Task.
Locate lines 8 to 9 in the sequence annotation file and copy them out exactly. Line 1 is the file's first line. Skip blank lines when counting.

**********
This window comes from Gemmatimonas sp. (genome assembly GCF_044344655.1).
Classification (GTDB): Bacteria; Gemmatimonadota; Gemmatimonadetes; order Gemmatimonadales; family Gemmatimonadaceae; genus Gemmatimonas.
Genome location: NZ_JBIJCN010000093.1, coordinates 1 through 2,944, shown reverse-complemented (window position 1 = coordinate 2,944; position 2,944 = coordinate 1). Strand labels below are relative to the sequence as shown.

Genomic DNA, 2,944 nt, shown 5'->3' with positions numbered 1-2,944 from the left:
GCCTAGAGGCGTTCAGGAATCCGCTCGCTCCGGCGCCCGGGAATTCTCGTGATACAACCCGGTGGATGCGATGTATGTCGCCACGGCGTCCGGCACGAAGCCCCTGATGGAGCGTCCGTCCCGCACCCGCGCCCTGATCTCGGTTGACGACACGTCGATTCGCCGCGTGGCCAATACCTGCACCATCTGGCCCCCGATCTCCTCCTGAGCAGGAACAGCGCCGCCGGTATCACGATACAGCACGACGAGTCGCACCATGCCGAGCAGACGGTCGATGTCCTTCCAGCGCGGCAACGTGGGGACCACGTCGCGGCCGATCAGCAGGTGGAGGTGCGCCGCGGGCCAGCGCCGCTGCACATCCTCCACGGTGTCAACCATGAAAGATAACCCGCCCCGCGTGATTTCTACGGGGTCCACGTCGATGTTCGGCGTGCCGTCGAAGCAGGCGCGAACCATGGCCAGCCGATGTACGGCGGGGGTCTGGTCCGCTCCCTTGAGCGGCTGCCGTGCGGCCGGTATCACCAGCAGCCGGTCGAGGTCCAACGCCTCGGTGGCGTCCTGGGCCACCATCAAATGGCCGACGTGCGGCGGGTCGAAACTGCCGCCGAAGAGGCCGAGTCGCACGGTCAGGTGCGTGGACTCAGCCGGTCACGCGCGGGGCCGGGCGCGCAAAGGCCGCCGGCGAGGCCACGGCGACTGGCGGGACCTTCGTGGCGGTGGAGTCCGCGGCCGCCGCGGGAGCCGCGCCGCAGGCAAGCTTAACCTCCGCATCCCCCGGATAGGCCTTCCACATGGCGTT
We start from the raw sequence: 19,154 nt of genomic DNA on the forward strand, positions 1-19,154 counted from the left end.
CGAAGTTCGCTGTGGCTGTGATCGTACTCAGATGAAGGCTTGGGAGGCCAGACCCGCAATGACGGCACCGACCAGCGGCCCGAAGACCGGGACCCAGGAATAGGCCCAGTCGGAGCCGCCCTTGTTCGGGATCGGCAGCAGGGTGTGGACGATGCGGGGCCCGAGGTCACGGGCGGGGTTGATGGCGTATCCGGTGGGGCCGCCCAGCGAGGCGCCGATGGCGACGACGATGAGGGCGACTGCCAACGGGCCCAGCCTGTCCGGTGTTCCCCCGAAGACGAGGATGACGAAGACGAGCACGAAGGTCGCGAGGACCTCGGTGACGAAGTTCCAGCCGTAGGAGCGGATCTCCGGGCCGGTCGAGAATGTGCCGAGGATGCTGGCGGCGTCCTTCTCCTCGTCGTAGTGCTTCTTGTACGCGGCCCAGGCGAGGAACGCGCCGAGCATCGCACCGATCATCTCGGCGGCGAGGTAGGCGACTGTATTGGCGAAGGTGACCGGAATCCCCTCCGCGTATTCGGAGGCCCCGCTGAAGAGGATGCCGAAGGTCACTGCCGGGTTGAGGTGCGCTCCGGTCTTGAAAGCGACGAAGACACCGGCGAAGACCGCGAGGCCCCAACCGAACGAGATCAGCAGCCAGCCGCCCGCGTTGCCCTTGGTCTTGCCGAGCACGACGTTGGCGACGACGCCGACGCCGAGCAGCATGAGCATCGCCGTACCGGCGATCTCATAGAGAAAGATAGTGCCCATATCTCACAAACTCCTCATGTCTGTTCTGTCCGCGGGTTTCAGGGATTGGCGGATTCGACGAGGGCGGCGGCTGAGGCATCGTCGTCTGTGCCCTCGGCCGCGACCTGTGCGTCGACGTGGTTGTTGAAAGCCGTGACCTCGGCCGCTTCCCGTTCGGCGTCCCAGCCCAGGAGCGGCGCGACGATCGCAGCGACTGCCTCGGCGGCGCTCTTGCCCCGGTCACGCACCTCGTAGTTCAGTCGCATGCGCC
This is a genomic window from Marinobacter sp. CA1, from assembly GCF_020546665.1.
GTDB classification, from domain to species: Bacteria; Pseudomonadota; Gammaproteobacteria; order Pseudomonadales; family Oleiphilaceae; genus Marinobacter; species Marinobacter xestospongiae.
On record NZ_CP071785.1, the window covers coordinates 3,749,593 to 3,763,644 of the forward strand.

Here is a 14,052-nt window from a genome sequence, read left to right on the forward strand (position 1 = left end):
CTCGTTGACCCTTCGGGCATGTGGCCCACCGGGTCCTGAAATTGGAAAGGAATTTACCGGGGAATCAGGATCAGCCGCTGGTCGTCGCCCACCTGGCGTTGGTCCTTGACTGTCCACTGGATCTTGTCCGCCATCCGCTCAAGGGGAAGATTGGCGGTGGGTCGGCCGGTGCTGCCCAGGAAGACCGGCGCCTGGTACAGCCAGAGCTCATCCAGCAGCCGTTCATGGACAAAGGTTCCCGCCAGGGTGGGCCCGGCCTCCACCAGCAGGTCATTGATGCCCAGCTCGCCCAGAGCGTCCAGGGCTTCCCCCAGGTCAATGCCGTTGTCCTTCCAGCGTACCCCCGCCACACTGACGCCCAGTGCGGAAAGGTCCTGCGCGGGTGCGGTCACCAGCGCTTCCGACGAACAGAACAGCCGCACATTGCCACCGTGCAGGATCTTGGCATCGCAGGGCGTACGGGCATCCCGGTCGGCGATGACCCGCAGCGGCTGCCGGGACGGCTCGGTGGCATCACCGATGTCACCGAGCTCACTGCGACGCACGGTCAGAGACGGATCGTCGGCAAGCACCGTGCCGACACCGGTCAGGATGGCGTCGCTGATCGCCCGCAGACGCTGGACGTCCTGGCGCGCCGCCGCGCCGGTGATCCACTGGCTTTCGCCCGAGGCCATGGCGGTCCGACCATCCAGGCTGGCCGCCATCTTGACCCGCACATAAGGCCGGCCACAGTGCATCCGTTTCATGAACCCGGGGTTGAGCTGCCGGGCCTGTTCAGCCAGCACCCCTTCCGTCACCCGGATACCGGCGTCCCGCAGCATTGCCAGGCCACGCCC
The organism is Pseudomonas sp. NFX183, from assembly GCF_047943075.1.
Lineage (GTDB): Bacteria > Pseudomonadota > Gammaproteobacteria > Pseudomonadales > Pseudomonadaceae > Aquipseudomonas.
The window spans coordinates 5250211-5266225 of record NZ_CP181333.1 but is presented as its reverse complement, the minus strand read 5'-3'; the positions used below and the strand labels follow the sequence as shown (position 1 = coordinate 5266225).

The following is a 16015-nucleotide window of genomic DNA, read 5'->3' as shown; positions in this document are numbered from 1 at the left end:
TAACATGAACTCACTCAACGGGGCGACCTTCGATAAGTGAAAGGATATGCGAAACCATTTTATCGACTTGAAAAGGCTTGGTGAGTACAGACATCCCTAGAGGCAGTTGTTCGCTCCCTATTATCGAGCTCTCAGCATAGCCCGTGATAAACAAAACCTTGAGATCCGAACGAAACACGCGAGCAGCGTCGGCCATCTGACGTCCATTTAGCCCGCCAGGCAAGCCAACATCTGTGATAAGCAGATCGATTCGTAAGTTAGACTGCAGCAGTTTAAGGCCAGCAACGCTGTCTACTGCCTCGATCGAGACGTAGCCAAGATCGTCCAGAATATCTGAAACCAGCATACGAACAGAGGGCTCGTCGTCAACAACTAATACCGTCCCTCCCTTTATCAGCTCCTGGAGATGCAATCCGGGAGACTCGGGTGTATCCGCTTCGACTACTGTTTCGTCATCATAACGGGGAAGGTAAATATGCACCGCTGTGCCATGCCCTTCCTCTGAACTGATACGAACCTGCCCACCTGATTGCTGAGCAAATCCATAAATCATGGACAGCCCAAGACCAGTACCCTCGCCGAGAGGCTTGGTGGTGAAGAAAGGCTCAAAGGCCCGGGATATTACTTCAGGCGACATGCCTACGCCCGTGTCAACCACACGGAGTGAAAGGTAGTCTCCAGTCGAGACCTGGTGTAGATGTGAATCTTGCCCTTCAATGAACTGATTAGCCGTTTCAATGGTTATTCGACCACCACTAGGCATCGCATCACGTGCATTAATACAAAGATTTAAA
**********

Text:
This is a genomic window from Marinobacter sp. CA1, from assembly GCF_020546665.1.
GTDB classification, from domain to species: Bacteria; Pseudomonadota; Gammaproteobacteria; order Pseudomonadales; family Oleiphilaceae; genus Marinobacter; species Marinobacter xestospongiae.